FAME Review - Jacksonville / The Wayback
A review for the Folk & Acoustic Music Exchange by Roberta Schwartz.
Jim Henry's Jacksonville is nothing short of stunning. From Wall Street's boardrooms to the rural landscapes of America's heartland, Jim Henry weaves stories of greed and indiscretion, fathers and sons, love of family, hearth and home. All of this in a rich, warm voice, sometimes bluesy, sometimes haunting, but most often comforting and familiar, and always compelling. This album features some of the finest guitar work to be heard on any acoustic recording in recent memory. Jim Henry emerges as phenomenal singer/songwriter, drawing you in and keeping you close.
Jim Henry is one of the great, largely unsung talents on the acoustic music scene today. Perhaps it's because he lives in the western Massachusetts enclave of musicians which includes the likes of Dar Williams, Cliff Eberhardt and the Nields. Or perhaps it's due to the fact that four years have passed since his debut recording, Jacksonville, was released. But he has not been idle during those years. He has toured extensively, often in the company of Maria Sangiolo. He has made an instrumental recording with Brooks Williams, and he has provided the Burns Sisters with extraordinary backing on guitar. Jim Henry is a man of many talents.
And so it is with a great deal of excitement and anticipation that we greet the realse of Jim Henry's second recording on the Signature Sounds label, The Wayback. The recordings on the CD are all live and unedited. Richard Gates on bass and Doug Plavin on drums both appeared on Henry's first recording. The Burns Sisters, Annie and Jeannie, appear here providing stellar backing vocals. It all comes together with Jim Henry's warm, comfortable, smooth as butterscotch voice and outstanding musicianship on guitar. No one celebrates old-fashioned love of family and the places of one's childhood like Jim Henry. The recording opens with "Drive-in Movie Picture Show," which describes the simple pleasure of taking off with your family one summer night to enjoy the latest film offering at the neighborhood drive-in theater. "Ruby (The Girl with the Flyaway Hair)," is an instrumental tribute to Henry's small daughter. And "We Think We'll Keep Him," is a fun, joyous, upbeat tune which is a love song to Henry's little boy. Something about the timbre and inflections of Jim Henry's voice and the nature of his melodies provide a country feel to much of his music. "Leaving Time," with its torturous tale of love gone wrong, accompanied by some fine work on the guitar, and "Restless," with its upbeat melody and country-flavored guitar, are two examples of Henry's ability to cross over into the country music genre. And, you can do a perfect two-step to "Texas."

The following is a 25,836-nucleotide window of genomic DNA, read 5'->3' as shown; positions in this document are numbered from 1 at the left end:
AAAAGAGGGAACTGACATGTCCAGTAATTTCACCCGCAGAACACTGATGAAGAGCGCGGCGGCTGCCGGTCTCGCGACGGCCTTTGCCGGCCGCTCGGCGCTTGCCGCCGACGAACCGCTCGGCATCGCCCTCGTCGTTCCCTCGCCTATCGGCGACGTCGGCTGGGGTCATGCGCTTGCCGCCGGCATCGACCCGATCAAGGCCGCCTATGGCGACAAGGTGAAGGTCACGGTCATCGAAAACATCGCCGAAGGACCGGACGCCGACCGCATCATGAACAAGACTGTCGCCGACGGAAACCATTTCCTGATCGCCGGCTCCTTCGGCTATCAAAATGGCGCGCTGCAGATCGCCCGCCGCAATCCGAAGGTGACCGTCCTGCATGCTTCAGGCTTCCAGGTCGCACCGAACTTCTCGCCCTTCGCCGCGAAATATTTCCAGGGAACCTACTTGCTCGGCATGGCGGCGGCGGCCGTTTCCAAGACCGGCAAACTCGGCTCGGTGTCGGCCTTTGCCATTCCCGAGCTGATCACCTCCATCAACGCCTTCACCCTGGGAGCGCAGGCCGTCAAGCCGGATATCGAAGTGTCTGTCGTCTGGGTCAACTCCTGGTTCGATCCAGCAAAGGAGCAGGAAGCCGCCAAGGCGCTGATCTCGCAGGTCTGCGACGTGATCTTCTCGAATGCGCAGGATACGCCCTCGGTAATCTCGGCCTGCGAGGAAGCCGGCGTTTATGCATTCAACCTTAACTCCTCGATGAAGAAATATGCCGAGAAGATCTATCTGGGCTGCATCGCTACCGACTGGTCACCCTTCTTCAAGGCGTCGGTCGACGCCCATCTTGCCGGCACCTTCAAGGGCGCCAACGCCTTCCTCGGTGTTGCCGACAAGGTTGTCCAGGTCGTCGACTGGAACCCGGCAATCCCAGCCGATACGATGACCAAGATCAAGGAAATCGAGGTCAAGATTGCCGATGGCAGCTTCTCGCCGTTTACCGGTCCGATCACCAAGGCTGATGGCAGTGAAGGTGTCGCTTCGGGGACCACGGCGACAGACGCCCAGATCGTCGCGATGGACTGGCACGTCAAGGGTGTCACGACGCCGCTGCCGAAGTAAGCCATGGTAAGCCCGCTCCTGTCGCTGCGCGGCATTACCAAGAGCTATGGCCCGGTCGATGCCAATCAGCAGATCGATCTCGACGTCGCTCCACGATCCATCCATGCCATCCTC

Jim Henry hails from the Midwest. His love for this part of the country shows in one of the best cuts, "Sound of the Whistle Blow." It's all here, Henry's warm, smooth vocals, the beautiful melody played out on both acoustic and electric guitars, and the stunning harmonies of Annie and Jeannie Burns. This is the near-perfect song.
The Wayback is Jim Henry's way back into recording and performing his own original music. With his warm, accessible baritone celebrating love of home and family and his extraordinary skill on guitar, his presence on the music scene has been sorely missed. So, do find your way to Jim Henry and The Wayback. Jim Henry is back and that's a good thing, for sure."
"Into the Blue," from Jim Henry's first recording, was one of the highlights of the evening. Mark Erelli accompanied him here on an otherworldly-sounding lap steel guitar. All in all, it was a memorable evening. I lost track of how many instruments Jim pulled out, but I do remember a couple of electric guitars, a handmade acoustic guitar, a new mandolin and a Dobro. It was a treat to hear this man play so well on such a range of instruments."